Alan Brake: And what sort of scale are we talking about in those years? What sort of volume of sales?
David Weeks: It was like $2 million – that kind of goes between what we made and what Ralph made, so it's sort of a relative number. But it created the engine that is still running today.
For so long there was no competition, so there was always opportunities. Then Lindsey came to work for me in 1998. She worked with me for about a year. I didn't have the means to keep full-time employees, so we decided to start Butter, and then that ran its course and Lindsey moved on to do her thing.
The business just evolved. When I was running a business, I was always apologetic about asking for too much money, it never felt comfortable for me to charge what I needed to charge, but Pucci changed that entirely.
I actually feel like that created the whole market, because the whole strength of this market is the scale and the numbers and the margins. If you're competing with a Nelson Bubble at Design Within Reach then there's no point, but if you're competing with Roll & Hill for a $15,000 fixture, it's well worth the effort to make it and deliver it.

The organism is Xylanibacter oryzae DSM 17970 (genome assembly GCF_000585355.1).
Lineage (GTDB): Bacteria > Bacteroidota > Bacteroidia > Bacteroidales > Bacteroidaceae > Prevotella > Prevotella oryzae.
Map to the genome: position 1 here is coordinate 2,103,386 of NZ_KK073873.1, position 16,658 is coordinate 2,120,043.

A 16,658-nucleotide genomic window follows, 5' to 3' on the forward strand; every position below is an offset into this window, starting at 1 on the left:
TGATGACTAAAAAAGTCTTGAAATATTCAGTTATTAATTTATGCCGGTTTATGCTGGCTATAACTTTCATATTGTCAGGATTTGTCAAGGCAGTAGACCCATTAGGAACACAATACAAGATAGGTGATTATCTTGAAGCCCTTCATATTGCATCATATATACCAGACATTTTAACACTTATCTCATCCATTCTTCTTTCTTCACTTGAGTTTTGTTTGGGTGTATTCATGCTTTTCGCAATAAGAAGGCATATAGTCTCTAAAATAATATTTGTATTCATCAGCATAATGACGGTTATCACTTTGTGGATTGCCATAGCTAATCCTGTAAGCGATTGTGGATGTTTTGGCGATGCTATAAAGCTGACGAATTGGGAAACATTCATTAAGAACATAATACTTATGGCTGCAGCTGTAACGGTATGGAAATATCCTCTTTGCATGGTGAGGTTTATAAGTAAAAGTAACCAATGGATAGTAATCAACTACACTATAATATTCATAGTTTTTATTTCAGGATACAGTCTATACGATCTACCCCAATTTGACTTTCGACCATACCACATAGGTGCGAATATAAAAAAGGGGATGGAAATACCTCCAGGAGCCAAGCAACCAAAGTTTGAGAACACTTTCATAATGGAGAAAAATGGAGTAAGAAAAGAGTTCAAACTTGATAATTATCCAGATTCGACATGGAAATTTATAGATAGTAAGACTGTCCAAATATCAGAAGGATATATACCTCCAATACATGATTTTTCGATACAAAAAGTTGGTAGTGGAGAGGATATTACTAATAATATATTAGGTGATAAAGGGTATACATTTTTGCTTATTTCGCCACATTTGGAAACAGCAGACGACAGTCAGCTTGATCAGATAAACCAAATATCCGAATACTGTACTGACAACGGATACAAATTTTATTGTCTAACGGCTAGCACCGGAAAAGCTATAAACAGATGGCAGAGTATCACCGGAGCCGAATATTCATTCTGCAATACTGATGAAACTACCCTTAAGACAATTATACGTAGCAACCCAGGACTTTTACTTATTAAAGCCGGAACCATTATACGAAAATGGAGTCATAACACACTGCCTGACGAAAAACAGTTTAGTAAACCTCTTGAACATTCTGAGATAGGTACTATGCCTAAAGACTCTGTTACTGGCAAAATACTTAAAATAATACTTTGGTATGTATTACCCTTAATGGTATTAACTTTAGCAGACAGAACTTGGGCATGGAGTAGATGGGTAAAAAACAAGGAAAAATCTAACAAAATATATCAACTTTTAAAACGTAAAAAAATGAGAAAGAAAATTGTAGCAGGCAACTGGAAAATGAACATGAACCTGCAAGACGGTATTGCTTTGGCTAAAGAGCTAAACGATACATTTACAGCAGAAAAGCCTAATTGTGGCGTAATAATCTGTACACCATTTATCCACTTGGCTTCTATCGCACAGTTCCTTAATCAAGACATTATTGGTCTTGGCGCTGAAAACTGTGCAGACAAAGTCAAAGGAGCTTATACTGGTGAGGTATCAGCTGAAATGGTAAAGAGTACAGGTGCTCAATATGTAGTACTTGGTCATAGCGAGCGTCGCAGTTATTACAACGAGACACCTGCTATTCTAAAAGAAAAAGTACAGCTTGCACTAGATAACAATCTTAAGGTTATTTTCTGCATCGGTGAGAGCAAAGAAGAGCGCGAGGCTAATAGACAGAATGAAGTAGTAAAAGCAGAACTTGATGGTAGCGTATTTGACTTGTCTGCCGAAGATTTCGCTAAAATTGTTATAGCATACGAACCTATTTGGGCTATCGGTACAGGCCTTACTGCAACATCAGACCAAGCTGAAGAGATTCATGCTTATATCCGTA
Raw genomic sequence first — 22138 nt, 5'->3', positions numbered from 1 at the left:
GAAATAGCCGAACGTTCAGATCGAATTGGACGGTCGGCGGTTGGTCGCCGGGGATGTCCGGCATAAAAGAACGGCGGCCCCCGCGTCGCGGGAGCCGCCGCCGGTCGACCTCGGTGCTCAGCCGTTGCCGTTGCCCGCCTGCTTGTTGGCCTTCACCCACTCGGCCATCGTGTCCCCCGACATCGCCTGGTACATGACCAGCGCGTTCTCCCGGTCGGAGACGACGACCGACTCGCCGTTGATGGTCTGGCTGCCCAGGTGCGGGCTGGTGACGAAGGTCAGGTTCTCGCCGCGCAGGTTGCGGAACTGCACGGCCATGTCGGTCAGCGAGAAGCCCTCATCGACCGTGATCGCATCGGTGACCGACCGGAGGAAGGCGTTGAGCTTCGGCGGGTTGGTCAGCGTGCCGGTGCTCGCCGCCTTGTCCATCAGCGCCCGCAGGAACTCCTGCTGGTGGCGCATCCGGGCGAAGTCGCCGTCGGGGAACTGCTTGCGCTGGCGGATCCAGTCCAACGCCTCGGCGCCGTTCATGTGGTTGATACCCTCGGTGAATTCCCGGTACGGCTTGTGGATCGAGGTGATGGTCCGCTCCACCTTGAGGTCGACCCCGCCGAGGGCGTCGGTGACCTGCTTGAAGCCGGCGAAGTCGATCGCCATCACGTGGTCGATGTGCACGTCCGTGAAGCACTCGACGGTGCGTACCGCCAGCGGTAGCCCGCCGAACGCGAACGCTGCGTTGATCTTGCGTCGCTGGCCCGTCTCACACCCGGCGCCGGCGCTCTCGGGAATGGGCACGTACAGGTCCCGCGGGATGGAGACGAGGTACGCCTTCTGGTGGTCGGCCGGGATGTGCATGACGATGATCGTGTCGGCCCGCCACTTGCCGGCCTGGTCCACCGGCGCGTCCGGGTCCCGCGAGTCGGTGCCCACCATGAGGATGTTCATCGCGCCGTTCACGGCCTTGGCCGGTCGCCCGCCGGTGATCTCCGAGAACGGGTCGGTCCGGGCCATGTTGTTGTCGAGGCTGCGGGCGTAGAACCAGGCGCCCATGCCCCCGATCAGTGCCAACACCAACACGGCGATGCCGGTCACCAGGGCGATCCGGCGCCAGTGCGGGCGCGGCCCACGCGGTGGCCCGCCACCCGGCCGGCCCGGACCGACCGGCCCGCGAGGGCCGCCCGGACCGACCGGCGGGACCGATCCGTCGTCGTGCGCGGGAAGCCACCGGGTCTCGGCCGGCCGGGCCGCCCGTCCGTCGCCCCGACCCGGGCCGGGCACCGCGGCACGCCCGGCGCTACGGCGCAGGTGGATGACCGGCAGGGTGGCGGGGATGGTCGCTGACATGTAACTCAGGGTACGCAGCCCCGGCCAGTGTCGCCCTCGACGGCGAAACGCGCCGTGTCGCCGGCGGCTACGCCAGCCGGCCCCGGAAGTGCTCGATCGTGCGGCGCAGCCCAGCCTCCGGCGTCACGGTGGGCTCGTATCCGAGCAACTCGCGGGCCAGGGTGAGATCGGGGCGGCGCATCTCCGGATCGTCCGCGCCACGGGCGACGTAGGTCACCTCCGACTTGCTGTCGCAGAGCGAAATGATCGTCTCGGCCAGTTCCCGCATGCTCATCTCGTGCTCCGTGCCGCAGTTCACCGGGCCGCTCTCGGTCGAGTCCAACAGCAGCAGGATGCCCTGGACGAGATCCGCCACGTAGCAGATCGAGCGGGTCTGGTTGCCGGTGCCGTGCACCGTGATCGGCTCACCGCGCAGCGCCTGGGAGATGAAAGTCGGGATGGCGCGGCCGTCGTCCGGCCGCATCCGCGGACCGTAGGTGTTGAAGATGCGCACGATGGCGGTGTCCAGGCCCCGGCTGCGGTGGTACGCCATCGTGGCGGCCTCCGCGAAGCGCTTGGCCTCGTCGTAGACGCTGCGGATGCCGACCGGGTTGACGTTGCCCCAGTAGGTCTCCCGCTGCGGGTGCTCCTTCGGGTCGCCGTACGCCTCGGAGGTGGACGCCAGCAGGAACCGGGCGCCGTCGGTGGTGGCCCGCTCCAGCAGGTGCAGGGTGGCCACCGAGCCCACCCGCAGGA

Alan Brake: What is it about lighting that translates into those sorts of numbers?
David Weeks: A couch from B&B Italia can cost as much as $15,000, and it takes a lot of work and a lot of materials and then you have to bring it over to the US. A very thin wiry elegant fixture can cost as much and still find its audience and find the buyers, because it is that piece of jewellery and that kind of wow moment as you walk into someone's home. It can be spectacular and it can be almost nothing.
Furniture has a bit of a blue-collar aspect to it – you have to sit on it whilst you eat – it can't be sort of ephemeral and crazy. But lighting gives you the opportunity to play with things, and play with space in a way that you can't with other furniture.
Alan Brake: Why did you decide to start your own showroom and sell your pieces directly?
David Weeks: I think it started with a mid-life creative crisis. Pucci was great, but I had to sit back one day and think is this it? Is this what I'm going to do for the next 20 years?
I'd started doing toys and other products – furniture, rugs – and the fact that I couldn't connect all those dots was one of the main reasons we did it. At least creatively that was the main impetus.